What Is CBG and How Is it Different From CBD?

Until recently, we had very little understanding of the various cannabinoid compounds in cannabis. People have been smoking cannabis for years, but it’s only in the last few decades that we’ve learned about what’s inside. By now, most people are familiar with the two most well-known cannabinoids, THC and CBD. But there are over 120 compounds in cannabis, including CBG.

CBG has many characteristics in common with CBD. Among other things, both are non-psychoactive, neuroprotective, antioxidative, and analgesic. When they’re used together, these effects all become more pronounced, while some of their other characteristics are cancelled out.

So, what’s the difference between CBG vs CBD? To find out, we’ll have to talk a little more about each of these cannabinoid compounds, and how they work in the body. Let’s get started!

CBG Basics

CBG is short for “cannabigerol,” which is a cannabinoid compound that was first isolated in 1964. But despite having been known for 57 years, scientists still know less about CBG than they know about many other cannabinoids. This is mostly because, until recently, it was difficult to get research grants for anything related to the study of cannabinoids.

However, despite CBG studies still being in the animal testing phases, there’s still a lot of promising potential to this compound. For example, early research suggests that CBG may actually provide even better pain relief than THC, without the psychoactive effects. CBG may also provide benefits against cancer, depression, and even bacterial infection.

CBG – technically CBGA – is the chemical building block for all of the other cannabinoids. As the cannabis plant grows, it is converted into a variety of other compounds, including THCA and CBDA. When these compounds are heated, they become CBG, THC, and CBD respectively. In this state, they’re capable of interacting with the human body’s endocannabinoid receptors. It’s also possible that CBG may directly bind to receptors that reduce pain and inflammation, although that research is still ongoing.

Because of its status as a precursor compound, CBG is usually only present in low concentrations by the time the plant has matured. Breeders have produced some CBG-rich variants, but they’re not as popular as breeds that produce high quantities of CBD and THC. As a result, CBG products can often be difficult to find. In many cases, you can only find it in products with THC, which not everybody wants. If you can’t find a CBG-only product, you might want to try a full-spectrum CBD product, which will contain at least some CBG.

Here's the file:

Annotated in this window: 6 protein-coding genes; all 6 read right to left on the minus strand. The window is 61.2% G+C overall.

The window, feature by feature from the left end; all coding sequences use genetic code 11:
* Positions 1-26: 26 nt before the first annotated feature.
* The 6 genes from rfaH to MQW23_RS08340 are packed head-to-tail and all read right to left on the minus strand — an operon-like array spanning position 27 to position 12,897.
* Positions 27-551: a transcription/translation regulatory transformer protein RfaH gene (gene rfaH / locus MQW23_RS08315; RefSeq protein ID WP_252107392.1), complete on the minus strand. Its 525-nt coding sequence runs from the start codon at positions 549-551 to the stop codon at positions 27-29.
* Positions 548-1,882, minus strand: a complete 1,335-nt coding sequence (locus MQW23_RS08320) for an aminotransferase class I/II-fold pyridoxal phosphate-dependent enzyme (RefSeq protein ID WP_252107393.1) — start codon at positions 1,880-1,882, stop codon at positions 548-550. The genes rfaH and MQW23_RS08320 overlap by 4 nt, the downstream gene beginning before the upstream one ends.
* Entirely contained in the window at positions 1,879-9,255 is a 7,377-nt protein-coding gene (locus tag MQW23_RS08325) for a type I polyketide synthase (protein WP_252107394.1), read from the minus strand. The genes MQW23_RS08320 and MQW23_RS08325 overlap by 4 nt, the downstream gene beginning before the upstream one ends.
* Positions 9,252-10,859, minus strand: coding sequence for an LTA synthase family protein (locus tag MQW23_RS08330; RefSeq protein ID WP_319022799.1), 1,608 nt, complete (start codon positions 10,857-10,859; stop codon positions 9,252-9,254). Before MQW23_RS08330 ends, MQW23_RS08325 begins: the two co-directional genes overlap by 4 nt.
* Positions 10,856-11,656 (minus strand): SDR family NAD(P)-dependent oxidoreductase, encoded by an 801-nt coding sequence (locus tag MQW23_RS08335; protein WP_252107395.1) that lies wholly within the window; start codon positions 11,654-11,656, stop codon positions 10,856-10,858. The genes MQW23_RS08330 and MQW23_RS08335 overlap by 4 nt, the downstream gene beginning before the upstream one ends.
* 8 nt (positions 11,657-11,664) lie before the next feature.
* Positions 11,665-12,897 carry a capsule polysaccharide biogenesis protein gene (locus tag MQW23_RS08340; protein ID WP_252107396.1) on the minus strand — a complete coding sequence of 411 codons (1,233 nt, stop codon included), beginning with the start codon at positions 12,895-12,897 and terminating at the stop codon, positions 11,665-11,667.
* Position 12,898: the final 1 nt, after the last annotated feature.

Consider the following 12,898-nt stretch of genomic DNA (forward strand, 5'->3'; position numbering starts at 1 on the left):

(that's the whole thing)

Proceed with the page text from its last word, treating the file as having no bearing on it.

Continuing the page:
CBD Basics

CBD, which is short for “cannabidiol,” has been known for a little longer than CBG. It was first isolated in the 1930s, although research really didn’t begin in the 1970s. At that time, scientists began researching its qualities as an anticonvulsant, and it’s been studied ever since. Since then, it’s been used to treat epilepsy, pain, anxiety, nausea, insomnia, and inflammation.

CBD is found in all hemp plants. However, it’s most common in Type II and Type III cannabis, which have been bred for high levels of CBD. The difference between these two types is that Type II also has a high level of THC, while Type III has a low level.

When used in combination with THC, in states where medical cannabis is legal, CBD can help to relieve some of the less pleasant aspects of THC intoxication. For instance, THC can make you anxious and paranoid, and slows down thinking. CBD counteracts these effects, at least to some extent. Not only that, but their therapeutic benefits work in tandem, which is another reason they’re often used together.

CBD acts in much the same way as CBG, by bonding to the CB1 and CB2 receptors. However, it doesn’t bond as strongly, but it does promote natural production of the body’s own endocannabinoids. Even so, there is a lot more research to be done to fully understand how CBD works.

So, What’s the Difference?

There are three main differences between CBG and CBG, beginning with the molecular structure. Although they both bond to the same receptor, they have a different effect once they’ve been bonded. This is an important distinction, since a single receptor can have multiple effects depending on what chemical is bonding to it.

This leads us to the second difference, which is pharmacology. CBG and CBD both bond to some non-cannabinoid receptors, but these are not always the same. For example, CBD has strong anti-nausea properties, but CBG will actually block its effects.

Finally, CBG can make you hungry, while CBD is an appetite suppressant. This is an important difference if you’re trying to manage digestive issues.


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